"She started that bit of foolishness," Po' Boy responded, "and it was just a flash-bag.  I okayed that as a security test.  She failed.  The clan has orders about the wendigo, given that it's not behaving like it should.  Observe, and if it becomes an actual danger, kill it.  So far, it's only killed feral ghouls, and people who started a fight with it.  Remember, while you may lead the Grove, the Clan is my jurisdiction.  That's how we got all our old buddies from the original grove to agree to this.  This is something that may end up bringing a danger to the Clan and the Grove, so I am well within my rights as Uath MacImmoman to seek out the answers.  As to my new apprentice, he'll be out of your hair for a bit.  He's lived in the Verge his whole life, and needs to see more of the world."

"Can you at least tell me what this is?"

"No, Uncle.  It's a feeling in my bones, and you know how I am at finding trouble.  I'd rather face it away from the both the Clan and the Grove.  In a lot of ways, the Clan are my children.  A rowdy, violent and honorable bunch, but still they're my children.  The Grove has the potential to do a lot more good if they get the chance to change,  But that means most of the old guard would have to either die, or retire.  We separated the two specifically so that the killing wouldn't happen."

"I know, Aengus.  But that doesn't mean I like the idea of you going across the world after a hunch.  Last time you did that, you almost caused a few wars."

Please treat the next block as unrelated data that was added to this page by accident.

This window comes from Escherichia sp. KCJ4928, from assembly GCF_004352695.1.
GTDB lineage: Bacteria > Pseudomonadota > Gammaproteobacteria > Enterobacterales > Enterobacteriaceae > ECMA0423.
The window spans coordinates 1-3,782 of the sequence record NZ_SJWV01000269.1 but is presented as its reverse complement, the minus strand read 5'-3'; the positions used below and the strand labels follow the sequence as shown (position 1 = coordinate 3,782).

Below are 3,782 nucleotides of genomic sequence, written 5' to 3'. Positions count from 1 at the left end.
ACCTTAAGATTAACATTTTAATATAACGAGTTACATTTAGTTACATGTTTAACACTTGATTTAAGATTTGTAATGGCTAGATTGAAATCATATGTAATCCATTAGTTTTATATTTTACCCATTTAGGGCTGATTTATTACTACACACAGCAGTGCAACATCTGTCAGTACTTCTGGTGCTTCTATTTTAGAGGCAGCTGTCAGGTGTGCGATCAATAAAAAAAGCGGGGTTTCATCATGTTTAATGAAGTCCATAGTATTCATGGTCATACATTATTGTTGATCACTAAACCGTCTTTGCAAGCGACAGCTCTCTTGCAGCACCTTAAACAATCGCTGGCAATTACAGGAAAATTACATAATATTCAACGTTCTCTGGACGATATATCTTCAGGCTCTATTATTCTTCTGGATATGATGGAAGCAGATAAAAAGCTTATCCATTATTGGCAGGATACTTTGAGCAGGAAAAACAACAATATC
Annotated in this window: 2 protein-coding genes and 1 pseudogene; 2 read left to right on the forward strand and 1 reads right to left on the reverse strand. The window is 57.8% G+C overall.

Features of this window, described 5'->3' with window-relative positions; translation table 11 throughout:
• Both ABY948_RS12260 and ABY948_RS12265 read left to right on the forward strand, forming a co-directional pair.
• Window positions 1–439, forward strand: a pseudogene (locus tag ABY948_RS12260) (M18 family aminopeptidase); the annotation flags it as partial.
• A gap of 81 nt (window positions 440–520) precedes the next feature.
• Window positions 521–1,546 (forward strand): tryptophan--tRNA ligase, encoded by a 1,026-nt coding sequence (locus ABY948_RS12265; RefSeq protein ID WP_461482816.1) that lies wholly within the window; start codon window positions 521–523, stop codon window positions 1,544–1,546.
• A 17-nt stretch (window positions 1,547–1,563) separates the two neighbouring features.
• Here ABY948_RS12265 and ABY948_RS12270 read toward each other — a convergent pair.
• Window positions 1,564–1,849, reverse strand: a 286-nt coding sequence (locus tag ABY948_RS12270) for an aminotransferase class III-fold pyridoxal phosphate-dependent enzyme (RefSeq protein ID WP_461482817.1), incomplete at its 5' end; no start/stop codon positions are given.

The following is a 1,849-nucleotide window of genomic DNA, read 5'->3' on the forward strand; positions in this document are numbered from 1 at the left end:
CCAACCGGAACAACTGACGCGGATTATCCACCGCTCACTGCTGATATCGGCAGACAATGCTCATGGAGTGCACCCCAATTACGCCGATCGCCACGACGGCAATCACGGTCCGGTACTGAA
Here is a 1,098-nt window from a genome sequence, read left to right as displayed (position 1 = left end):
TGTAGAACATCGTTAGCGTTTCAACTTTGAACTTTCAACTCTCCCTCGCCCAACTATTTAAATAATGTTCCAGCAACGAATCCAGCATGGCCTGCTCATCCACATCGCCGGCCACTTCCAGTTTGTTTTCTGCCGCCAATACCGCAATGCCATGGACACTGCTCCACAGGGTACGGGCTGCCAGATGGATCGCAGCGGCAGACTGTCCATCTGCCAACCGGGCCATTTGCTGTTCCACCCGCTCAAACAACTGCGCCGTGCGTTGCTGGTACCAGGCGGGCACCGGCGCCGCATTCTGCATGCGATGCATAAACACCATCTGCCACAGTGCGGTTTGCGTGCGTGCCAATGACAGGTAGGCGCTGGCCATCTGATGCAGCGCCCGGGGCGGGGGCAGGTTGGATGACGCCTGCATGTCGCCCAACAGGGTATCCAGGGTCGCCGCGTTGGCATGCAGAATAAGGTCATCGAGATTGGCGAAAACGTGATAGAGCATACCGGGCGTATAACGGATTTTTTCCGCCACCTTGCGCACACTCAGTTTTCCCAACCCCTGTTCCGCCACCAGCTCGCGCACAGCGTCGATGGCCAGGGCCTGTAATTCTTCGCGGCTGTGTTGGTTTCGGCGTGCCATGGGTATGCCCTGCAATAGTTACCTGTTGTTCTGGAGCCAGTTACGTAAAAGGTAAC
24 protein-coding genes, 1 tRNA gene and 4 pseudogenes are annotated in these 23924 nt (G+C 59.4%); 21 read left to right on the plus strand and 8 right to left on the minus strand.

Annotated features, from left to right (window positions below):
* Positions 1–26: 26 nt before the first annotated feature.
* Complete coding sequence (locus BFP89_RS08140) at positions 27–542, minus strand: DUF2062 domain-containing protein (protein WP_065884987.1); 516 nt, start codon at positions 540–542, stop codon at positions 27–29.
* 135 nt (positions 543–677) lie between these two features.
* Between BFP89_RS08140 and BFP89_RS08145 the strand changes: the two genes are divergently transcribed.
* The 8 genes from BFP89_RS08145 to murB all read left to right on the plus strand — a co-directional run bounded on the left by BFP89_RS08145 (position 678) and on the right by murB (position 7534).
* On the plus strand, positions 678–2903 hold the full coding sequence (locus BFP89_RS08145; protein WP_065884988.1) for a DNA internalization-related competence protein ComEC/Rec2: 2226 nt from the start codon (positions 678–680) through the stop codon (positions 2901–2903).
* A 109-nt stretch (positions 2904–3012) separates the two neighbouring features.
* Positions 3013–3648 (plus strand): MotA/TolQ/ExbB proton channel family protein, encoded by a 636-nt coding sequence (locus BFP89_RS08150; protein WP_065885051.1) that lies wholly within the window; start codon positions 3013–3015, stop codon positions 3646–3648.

"The Atlanteans and their people will leave us in peace.  The duel I fought assures that, until they manage to kill the man I fought.  And Lagos....Well, the least said about them, the better my temper will be.  As far as the rest?  I was just an employee of the Draco Foundation, so they caught the blame, not us."

"Pretty fine line to walk." Thomas said, doubtfully.

"Those fine lines seem to be what dragons live by.  They respect power and drive.  Look at how many moves that toxic dragon has made since we killed most of his pets."

Thomas looked at the man he had taught the basics of magic to.  The boy who had been like a son to him, his sister's only surviving child.  He'd grown, and one day, Thomas knew he was looking at a peer, not a student.  A peer who had learned more about danger than Thomas ever had.  An apprentice who had studied war, and become a leader of men.  He missed the days when Aengus had looked out to the world beyond the grove and seen endless possibilities.  Before him stood a man who viewed those under him like his own flesh and blood, and he had given up on his own chances for a family to earn that right.  And this peer thought he needed Thomas's approval to do something that he could have just done himself.  Really, there was only one way to handle this and honor his student.